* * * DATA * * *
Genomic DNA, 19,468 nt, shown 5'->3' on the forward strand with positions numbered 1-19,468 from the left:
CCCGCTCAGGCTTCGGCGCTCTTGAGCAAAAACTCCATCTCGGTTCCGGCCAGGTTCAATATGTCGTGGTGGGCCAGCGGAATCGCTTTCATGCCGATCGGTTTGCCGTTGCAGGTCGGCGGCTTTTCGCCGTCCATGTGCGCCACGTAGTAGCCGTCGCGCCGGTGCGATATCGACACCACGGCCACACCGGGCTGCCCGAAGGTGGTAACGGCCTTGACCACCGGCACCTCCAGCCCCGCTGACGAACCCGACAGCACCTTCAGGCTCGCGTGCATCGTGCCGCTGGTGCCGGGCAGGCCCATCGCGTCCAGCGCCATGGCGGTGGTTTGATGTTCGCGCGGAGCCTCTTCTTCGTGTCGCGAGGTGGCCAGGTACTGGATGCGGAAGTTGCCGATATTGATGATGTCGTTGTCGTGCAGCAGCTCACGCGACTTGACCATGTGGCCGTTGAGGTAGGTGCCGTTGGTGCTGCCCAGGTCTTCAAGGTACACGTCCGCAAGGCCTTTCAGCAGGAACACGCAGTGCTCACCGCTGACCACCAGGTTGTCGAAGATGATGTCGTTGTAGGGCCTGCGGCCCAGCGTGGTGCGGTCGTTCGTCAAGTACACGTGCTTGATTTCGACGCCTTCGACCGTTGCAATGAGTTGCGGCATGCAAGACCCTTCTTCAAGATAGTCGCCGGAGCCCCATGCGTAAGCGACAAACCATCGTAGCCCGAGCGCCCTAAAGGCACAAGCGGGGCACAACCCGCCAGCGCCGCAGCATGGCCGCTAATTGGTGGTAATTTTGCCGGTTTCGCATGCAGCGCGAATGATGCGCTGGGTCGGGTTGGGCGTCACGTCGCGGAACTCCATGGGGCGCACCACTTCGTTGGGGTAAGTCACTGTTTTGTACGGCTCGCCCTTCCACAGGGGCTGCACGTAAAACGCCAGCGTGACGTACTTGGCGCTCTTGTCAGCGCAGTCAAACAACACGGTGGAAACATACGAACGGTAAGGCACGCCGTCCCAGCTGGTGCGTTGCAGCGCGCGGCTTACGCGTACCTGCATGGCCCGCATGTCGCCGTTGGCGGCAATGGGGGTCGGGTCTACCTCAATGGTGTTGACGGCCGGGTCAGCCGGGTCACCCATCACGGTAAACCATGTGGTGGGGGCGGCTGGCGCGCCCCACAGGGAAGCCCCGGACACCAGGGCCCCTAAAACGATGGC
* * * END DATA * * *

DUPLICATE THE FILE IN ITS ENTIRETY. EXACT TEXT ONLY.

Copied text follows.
Genomic DNA, 19,468 nt, shown 5'->3' on the forward strand with positions numbered 1-19,468 from the left:
CCCGCTCAGGCTTCGGCGCTCTTGAGCAAAAACTCCATCTCGGTTCCGGCCAGGTTCAATATGTCGTGGTGGGCCAGCGGAATCGCTTTCATGCCGATCGGTTTGCCGTTGCAGGTCGGCGGCTTTTCGCCGTCCATGTGCGCCACGTAGTAGCCGTCGCGCCGGTGCGATATCGACACCACGGCCACACCGGGCTGCCCGAAGGTGGTAACGGCCTTGACCACCGGCACCTCCAGCCCCGCTGACGAACCCGACAGCACCTTCAGGCTCGCGTGCATCGTGCCGCTGGTGCCGGGCAGGCCCATCGCGTCCAGCGCCATGGCGGTGGTTTGATGTTCGCGCGGAGCCTCTTCTTCGTGTCGCGAGGTGGCCAGGTACTGGATGCGGAAGTTGCCGATATTGATGATGTCGTTGTCGTGCAGCAGCTCACGCGACTTGACCATGTGGCCGTTGAGGTAGGTGCCGTTGGTGCTGCCCAGGTCTTCAAGGTACACGTCCGCAAGGCCTTTCAGCAGGAACACGCAGTGCTCACCGCTGACCACCAGGTTGTCGAAGATGATGTCGTTGTAGGGCCTGCGGCCCAGCGTGGTGCGGTCGTTCGTCAAGTACACGTGCTTGATTTCGACGCCTTCGACCGTTGCAATGAGTTGCGGCATGCAAGACCCTTCTTCAAGATAGTCGCCGGAGCCCCATGCGTAAGCGACAAACCATCGTAGCCCGAGCGCCCTAAAGGCACAAGCGGGGCACAACCCGCCAGCGCCGCAGCATGGCCGCTAATTGGTGGTAATTTTGCCGGTTTCGCATGCAGCGCGAATGATGCGCTGGGTCGGGTTGGGCGTCACGTCGCGGAACTCCATGGGGCGCACCACTTCGTTGGGGTAAGTCACTGTTTTGTACGGCTCGCCCTTCCACAGGGGCTGCACGTAAAACGCCAGCGTGACGTACTTGGCGCTCTTGTCAGCGCAGTCAAACAACACGGTGGAAACATACGAACGGTAAGGCACGCCGTCCCAGCTGGTGCGTTGCAGCGCGCGGCTTACGCGTACCTGCATGGCCCGCATGTCGCCGTTGGCGGCAATGGGGGTCGGGTCTACCTCAATGGTGTTGACGGCCGGGTCAGCCGGGTCACCCATCACGGTAAACCATGTGGTGGGGGCGGCTGGCGCGCCCCACAGGGAAGCCCCGGACACCAGGGCCCCTAAAACGATGGC